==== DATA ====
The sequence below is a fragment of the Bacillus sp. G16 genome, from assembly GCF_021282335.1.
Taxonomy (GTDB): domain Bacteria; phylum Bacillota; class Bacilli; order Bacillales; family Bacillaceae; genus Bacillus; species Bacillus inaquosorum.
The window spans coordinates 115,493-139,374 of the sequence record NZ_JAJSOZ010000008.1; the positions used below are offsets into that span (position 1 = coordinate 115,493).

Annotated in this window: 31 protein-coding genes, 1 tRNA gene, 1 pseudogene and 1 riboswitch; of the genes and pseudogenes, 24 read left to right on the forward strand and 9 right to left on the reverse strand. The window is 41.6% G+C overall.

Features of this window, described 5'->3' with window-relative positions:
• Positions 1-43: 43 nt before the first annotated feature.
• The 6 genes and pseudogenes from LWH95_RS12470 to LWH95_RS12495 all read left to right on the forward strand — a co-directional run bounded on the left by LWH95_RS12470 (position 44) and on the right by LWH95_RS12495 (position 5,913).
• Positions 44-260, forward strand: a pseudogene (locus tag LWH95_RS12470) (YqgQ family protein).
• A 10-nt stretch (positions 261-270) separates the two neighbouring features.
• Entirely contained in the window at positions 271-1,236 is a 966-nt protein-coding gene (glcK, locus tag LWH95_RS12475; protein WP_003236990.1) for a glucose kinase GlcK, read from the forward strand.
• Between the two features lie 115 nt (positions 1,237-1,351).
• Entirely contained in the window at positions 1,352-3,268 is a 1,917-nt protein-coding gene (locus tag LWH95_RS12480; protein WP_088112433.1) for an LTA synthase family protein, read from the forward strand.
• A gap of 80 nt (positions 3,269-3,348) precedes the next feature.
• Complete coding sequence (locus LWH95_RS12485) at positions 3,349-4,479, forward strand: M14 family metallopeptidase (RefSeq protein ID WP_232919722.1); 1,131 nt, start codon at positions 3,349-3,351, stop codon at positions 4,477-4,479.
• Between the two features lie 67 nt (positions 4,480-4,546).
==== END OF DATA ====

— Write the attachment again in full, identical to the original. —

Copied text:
The sequence below is a fragment of the Bacillus sp. G16 genome, from assembly GCF_021282335.1.
Taxonomy (GTDB): domain Bacteria; phylum Bacillota; class Bacilli; order Bacillales; family Bacillaceae; genus Bacillus; species Bacillus inaquosorum.
The window spans coordinates 115,493-139,374 of the sequence record NZ_JAJSOZ010000008.1; the positions used below are offsets into that span (position 1 = coordinate 115,493).

Annotated in this window: 31 protein-coding genes, 1 tRNA gene, 1 pseudogene and 1 riboswitch; of the genes and pseudogenes, 24 read left to right on the forward strand and 9 right to left on the reverse strand. The window is 41.6% G+C overall.

Features of this window, described 5'->3' with window-relative positions:
• Positions 1-43: 43 nt before the first annotated feature.
• The 6 genes and pseudogenes from LWH95_RS12470 to LWH95_RS12495 all read left to right on the forward strand — a co-directional run bounded on the left by LWH95_RS12470 (position 44) and on the right by LWH95_RS12495 (position 5,913).
• Positions 44-260, forward strand: a pseudogene (locus tag LWH95_RS12470) (YqgQ family protein).
• A 10-nt stretch (positions 261-270) separates the two neighbouring features.
• Entirely contained in the window at positions 271-1,236 is a 966-nt protein-coding gene (glcK, locus tag LWH95_RS12475; protein WP_003236990.1) for a glucose kinase GlcK, read from the forward strand.
• Between the two features lie 115 nt (positions 1,237-1,351).
• Entirely contained in the window at positions 1,352-3,268 is a 1,917-nt protein-coding gene (locus tag LWH95_RS12480; protein WP_088112433.1) for an LTA synthase family protein, read from the forward strand.
• A gap of 80 nt (positions 3,269-3,348) precedes the next feature.
• Complete coding sequence (locus LWH95_RS12485) at positions 3,349-4,479, forward strand: M14 family metallopeptidase (RefSeq protein ID WP_232919722.1); 1,131 nt, start codon at positions 3,349-3,351, stop codon at positions 4,477-4,479.
• Between the two features lie 67 nt (positions 4,480-4,546).